I never use the sharpening at this point. In fact I turn it off completely. Noise reduction is something that needs to be done before sharpening and as I have no idea as to the order that these are applied, I wait until I get into Photoshop to do all of my sharpening work (import, in-process and export).

    I export my files using the ProPhoto colour space and I export as a SmartObject (more about this later). I do everything else in Photoshop.

    Unlike the parametric editor in ACR / Lightroom, in Photoshop one can make changes at the pixel level. The software works with layers, so when I stack things up, I know exactly the order in which Photoshop will apply the changes. With layers come layer masks, which allow one to make changes to a very specific part of the image, clipping masks, that apply the mask only to the layer it is clipped to. There are blending modes that let layers interact with each other.

    One of my favourite features are SmartObjects. In the past, in Photoshop, applying a filter was a destructive edit, but if filters are applied to a Smart Object, the settings are save and the changes can be made at any time. When the main image is opened as a SmartObjects, one can use the Camera Raw filter, which works identically to Camera Raw, so I can go back and tweak my white balance and even change my colour space. The user interface is identical to ACR, but not Lightroom, so familiarity with ACR is required. All of these features allow me to use a non-destructive workflow, so I can change anything I've done without having to step back.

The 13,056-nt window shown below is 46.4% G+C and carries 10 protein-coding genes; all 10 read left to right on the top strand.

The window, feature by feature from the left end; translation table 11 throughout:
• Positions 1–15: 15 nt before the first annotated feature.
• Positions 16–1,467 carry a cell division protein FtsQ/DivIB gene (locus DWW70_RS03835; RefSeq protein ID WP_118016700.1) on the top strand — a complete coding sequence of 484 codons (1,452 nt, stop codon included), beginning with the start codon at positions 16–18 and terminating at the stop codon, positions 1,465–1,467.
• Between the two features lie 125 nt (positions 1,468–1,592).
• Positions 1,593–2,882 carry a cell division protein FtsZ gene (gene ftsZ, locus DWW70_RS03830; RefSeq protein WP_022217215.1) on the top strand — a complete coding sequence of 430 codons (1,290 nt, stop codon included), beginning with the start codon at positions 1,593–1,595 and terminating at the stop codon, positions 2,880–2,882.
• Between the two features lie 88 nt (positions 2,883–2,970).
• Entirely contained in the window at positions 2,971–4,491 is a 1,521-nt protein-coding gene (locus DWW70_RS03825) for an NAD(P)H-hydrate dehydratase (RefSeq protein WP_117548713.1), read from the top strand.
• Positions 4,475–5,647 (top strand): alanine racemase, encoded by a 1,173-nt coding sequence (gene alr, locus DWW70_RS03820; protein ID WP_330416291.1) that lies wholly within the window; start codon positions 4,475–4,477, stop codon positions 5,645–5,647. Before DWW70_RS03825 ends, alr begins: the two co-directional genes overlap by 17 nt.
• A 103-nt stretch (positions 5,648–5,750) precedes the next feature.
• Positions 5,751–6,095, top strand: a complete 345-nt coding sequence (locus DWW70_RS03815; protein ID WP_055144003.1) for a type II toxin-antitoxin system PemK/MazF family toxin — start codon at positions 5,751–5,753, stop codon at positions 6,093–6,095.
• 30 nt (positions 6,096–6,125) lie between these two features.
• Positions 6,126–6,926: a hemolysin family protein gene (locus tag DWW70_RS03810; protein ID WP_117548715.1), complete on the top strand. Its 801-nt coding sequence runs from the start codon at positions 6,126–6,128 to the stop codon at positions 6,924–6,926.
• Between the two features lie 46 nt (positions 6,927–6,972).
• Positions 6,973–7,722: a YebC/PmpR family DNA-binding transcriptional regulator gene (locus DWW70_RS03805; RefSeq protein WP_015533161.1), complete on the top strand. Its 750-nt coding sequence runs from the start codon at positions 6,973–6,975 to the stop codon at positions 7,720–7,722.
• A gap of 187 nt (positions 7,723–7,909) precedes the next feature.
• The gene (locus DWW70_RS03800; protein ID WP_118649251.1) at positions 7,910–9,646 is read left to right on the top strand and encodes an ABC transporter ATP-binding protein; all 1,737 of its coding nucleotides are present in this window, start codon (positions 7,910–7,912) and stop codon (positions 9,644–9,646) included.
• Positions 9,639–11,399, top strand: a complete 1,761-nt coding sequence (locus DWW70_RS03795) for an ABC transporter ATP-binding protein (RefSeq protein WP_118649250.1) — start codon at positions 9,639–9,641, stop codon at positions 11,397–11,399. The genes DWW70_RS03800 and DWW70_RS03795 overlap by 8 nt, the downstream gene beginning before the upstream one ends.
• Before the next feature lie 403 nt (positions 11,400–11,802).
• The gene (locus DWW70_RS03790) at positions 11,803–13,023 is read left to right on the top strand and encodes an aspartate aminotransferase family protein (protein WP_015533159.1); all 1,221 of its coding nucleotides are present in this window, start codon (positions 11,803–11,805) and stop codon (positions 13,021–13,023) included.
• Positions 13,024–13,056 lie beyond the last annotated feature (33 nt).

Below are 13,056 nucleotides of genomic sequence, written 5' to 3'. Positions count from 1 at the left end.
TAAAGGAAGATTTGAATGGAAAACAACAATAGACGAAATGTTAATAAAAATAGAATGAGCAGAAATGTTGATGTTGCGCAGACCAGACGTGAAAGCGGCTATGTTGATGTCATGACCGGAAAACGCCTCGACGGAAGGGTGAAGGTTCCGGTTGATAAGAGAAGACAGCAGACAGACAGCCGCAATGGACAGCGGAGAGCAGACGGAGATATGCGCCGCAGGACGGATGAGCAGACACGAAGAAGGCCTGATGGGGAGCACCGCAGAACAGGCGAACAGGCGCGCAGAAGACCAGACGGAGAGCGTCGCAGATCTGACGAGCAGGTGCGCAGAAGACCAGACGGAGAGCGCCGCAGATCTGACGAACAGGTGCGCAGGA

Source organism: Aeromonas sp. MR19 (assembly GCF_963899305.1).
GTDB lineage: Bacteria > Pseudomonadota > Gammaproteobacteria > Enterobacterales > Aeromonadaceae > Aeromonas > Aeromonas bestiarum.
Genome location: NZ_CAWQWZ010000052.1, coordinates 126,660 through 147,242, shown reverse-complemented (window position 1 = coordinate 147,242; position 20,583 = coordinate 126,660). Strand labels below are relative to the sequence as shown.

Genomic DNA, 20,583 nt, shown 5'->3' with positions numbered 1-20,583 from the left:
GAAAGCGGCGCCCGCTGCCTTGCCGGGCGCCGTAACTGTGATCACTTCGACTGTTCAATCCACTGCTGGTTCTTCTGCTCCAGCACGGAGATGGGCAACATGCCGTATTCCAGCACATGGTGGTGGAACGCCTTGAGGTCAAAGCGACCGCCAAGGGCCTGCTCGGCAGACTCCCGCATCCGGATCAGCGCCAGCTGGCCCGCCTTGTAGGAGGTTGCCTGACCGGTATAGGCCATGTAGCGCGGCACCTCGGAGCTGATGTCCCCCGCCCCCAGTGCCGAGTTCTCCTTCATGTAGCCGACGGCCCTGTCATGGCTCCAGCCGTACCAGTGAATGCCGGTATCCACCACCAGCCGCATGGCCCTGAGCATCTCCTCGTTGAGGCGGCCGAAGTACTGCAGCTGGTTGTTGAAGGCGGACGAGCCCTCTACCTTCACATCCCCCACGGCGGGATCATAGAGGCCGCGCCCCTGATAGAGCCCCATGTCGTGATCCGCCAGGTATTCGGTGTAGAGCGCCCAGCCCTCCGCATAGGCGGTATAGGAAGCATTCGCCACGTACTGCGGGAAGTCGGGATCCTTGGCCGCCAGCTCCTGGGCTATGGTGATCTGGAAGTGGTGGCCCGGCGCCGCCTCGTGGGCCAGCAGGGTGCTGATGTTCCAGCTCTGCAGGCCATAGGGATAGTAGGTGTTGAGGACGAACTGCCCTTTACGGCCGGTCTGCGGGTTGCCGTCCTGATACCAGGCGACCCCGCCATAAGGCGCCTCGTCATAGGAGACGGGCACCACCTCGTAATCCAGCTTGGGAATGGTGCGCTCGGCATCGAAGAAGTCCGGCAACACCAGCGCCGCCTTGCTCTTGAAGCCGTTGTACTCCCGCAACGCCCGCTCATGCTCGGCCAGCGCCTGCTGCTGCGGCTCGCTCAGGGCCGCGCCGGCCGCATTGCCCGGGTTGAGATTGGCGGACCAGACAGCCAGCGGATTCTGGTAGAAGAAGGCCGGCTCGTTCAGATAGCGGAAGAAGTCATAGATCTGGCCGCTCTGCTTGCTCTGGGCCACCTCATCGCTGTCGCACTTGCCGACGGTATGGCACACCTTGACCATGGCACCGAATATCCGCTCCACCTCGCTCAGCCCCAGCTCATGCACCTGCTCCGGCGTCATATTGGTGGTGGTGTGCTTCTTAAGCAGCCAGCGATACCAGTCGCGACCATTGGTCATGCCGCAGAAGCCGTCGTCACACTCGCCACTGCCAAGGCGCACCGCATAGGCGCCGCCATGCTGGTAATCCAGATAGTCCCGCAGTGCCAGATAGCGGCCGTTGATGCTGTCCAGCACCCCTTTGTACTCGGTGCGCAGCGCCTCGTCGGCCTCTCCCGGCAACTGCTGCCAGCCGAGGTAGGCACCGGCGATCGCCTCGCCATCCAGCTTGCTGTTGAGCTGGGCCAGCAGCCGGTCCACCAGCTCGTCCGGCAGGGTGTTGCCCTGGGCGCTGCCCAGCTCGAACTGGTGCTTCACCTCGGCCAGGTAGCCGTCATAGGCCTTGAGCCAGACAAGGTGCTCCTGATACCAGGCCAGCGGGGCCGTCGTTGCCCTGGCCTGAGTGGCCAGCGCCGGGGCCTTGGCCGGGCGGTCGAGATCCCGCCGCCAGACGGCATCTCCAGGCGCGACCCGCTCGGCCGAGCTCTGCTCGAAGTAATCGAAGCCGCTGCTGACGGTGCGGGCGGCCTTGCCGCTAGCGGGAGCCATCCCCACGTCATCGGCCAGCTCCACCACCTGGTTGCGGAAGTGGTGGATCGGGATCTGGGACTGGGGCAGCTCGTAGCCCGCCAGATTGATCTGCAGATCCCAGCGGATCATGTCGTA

When it comes to sharpening, this is generally my first step when I bring an image into Photoshop. When I sharpen at this stage, I know that any noise reduction that I did in the raw processor will have been applied and I will not be sharpening noise.